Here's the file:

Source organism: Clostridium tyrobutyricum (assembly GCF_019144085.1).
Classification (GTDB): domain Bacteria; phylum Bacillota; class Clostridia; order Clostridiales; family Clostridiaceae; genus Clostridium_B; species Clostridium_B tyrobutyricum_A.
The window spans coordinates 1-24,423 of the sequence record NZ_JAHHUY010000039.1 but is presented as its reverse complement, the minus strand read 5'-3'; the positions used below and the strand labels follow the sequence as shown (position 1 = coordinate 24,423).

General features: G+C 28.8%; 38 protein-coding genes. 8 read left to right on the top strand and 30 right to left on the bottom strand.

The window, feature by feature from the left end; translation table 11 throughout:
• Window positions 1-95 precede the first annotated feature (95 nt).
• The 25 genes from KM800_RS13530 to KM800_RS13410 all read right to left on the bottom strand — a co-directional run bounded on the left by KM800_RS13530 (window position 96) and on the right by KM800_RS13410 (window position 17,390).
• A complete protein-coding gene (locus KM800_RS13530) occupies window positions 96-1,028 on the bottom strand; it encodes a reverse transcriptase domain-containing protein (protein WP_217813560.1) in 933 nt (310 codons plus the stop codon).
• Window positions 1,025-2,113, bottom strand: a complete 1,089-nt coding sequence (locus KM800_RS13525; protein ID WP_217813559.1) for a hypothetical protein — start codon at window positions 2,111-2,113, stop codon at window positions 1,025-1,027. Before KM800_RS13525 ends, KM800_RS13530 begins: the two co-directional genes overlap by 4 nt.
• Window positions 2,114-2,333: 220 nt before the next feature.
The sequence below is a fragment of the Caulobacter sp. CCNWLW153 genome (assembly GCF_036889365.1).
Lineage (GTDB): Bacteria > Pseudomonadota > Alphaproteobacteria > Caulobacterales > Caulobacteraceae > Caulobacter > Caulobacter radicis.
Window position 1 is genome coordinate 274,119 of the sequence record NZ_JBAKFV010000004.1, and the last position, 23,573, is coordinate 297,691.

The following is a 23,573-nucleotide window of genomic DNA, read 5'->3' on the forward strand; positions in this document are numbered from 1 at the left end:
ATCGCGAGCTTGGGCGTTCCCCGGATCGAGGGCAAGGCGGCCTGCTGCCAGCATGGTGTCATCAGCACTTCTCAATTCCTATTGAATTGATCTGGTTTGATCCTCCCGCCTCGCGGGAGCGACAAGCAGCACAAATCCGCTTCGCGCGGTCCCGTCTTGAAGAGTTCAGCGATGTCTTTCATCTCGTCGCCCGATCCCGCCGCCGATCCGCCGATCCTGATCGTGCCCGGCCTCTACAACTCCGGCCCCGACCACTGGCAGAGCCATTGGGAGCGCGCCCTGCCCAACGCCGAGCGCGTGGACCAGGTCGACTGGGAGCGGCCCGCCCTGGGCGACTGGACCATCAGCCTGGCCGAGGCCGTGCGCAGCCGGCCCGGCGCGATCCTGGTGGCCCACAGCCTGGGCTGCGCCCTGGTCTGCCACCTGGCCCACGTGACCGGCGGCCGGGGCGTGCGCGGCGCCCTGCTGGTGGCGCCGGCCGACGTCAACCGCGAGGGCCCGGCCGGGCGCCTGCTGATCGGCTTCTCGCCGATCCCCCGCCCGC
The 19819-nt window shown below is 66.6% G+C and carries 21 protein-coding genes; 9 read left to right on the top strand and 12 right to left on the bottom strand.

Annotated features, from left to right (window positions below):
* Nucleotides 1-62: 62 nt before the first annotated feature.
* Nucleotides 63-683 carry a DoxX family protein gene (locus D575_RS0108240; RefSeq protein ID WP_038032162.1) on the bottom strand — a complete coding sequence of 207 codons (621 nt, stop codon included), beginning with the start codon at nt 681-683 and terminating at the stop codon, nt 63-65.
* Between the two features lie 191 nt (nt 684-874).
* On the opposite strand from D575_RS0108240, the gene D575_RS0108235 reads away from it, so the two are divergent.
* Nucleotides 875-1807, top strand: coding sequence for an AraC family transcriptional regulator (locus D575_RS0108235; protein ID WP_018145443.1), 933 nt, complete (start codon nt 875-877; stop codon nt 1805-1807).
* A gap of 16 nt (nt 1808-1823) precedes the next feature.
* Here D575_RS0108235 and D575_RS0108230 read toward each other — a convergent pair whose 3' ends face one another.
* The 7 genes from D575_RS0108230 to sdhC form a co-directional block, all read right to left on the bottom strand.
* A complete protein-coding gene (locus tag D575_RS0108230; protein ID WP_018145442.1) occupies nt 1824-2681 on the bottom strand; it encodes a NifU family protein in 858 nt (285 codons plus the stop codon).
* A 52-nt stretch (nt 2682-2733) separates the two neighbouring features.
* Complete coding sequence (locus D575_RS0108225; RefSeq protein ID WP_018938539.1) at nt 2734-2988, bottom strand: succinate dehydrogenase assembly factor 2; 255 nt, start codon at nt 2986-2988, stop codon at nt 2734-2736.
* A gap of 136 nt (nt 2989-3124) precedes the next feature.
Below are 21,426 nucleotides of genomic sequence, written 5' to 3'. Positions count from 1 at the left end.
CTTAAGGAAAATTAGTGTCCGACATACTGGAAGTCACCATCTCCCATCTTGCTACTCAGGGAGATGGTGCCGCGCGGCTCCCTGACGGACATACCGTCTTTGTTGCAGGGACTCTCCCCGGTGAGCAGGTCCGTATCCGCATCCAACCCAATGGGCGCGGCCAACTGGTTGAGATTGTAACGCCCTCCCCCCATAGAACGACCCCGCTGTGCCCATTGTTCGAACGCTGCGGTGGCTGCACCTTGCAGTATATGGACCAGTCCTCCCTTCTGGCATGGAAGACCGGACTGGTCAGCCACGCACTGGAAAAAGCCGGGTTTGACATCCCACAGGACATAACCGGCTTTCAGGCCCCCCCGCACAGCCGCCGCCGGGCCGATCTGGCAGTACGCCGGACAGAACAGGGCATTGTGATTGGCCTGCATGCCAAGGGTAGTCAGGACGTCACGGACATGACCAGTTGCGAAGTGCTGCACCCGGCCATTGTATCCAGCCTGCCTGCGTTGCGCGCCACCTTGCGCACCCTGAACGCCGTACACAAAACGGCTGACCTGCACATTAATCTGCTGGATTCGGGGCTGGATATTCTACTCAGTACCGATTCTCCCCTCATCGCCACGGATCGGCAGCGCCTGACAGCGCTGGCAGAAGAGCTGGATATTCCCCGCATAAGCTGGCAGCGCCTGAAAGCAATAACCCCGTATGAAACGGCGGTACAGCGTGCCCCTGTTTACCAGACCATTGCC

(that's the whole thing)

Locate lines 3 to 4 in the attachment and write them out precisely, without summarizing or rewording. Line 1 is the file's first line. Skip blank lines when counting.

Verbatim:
The window spans coordinates 1-24,423 of the sequence record NZ_JAHHUY010000039.1 but is presented as its reverse complement, the minus strand read 5'-3'; the positions used below and the strand labels follow the sequence as shown (position 1 = coordinate 24,423).

General features: G+C 28.8%; 38 protein-coding genes. 8 read left to right on the top strand and 30 right to left on the bottom strand.